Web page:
P111 Gut barrier markers in Inflammatory Bowel Disease
Nguyen, A.(1);Sparrow, M.P.(2);Moore, G.(3);Gibson, P.R.(2);
(1)Monash University- Alfred Health and Monash Health, Gastroenterology, Melbourne, Australia;(2)Monash University and Alfred Health, Gastroenterology, Melbourne, Australia;(3)Monash University and Monash Health, Gastroenterology, Melbourne, Australia;
Blood monitoring for disease activity in inflammatory bowel disease (IBD) is largely limited to C-reactive protein (CRP), but this may be raised in other inflammatory conditions and normal in active disease. Aims were to: (a) compare plasma levels of putative gut barrier markers, lipoprotein polysaccharide-binding protein (LBP), soluble CD14 (sCD14), syndecan-1 and intestinal fatty acid-binding protein 2 (IFABP2) in patients with IBD with those in controls; (b) define association with inflammatory activity; (c) examine responsiveness to change after biologic induction therapy.
Plasma was prospectively collected from patients with IBD and matched healthy controls. IBD was considered active with faecal calprotectin (FCP) ≥150 μg/g and/or an intestinal ultrasound showing a Limberg score ≥2. Gut barrier markers were compared to FCP and CRP. In a subset of patients who commenced on biologic therapy, they were measured at baseline and at least 14 weeks later. Biomarker concentrations were described as medians and spearman correlation was used for comparison with traditional biomarkers.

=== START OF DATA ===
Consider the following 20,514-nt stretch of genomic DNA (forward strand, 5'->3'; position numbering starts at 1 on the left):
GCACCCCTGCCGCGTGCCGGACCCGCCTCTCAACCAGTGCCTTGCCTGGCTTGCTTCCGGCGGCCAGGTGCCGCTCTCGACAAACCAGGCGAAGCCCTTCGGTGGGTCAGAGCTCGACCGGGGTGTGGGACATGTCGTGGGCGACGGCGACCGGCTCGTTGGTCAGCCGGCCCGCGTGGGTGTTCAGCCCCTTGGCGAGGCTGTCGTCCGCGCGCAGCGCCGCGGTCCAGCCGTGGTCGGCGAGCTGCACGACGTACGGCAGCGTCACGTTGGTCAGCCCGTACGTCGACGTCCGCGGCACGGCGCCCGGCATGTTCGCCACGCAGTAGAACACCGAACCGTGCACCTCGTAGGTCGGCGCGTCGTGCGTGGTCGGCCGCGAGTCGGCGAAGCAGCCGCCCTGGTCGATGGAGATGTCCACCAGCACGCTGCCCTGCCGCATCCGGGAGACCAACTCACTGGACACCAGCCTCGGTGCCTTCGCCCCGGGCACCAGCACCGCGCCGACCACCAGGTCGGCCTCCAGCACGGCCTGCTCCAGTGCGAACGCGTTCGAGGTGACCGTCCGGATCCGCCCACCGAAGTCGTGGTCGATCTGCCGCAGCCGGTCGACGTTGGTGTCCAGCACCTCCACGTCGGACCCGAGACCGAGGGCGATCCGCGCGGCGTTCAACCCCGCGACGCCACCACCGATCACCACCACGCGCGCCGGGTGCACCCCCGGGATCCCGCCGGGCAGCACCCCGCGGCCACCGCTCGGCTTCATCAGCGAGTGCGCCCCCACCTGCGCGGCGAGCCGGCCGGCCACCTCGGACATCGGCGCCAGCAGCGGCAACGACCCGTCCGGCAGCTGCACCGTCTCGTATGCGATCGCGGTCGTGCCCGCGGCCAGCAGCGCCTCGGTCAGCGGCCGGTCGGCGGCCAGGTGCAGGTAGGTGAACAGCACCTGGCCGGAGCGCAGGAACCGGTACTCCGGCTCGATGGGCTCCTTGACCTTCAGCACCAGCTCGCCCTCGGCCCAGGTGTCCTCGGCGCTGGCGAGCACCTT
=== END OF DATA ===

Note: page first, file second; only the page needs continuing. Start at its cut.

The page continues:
101 patients with IBD and 51 controls were matched in age (33 vs 34 years) and gender (males 54% vs 47%). Treatment for IBD included aminosalicylates (38%), immunomodulators (47%), biologics (58%) and steroids (20%). In Crohn’s disease (n=60), distribution was ileal (45%), ileocolonic (30%) and colonic (25%); 31 had active disease. In ulcerative colitis (n=41), distribution was pancolitis (63%), left-sided (29%) and proctitis (7%); 18 had active disease. Compared with controls, patients with IBD had higher levels for LBP (13.6 vs 10.1 μg/ml; p<0.0001), sCD14 (1.3 vs 1.2 μg/ml; p<0.001) and LBP:sCD14 ratio (11 vs 8.8; p=0.002), but lower levels for syndecan-1 (19.4 vs 30 ng/ml; p=0.006) and IFABP2 (1452 vs 1696 pg/ml; p=0.015).
Only LBP differentiated between active and inactive disease in Crohn’s disease (16.1 vs 13.5 μg/ml; p=0.045) and ulcerative colitis (16.7 vs 10 μg/ml; p=0.012). LBP, and not other markers, correlated with FCP in all patients with IBD (r=0.46; p<0.001). LBP and sCD14 correlated with CRP (r=0.7 and r=0.46; p<0.001). The best cut-off value for LBP in detecting active disease was >15.9 μg/ml (AUC 0.71, sensitivity 57%, specificity 82%). In 18 patients who underwent biologic induction, LBP (17.1 to 13.8 μg/ml; p=0.094) and sCD14 (1.5 to 1.3 μg/ml; p=0.064) tended to fall.
Of putative barrier markers, only those associated with bacterial translocation (LBP, sCD14) were elevated in IBD with epithelial markers (syndecan-1, IFABP2) paradoxically reduced. Only LBP was associated with active disease though its responsiveness to therapy is uncertain and requires further prospective study.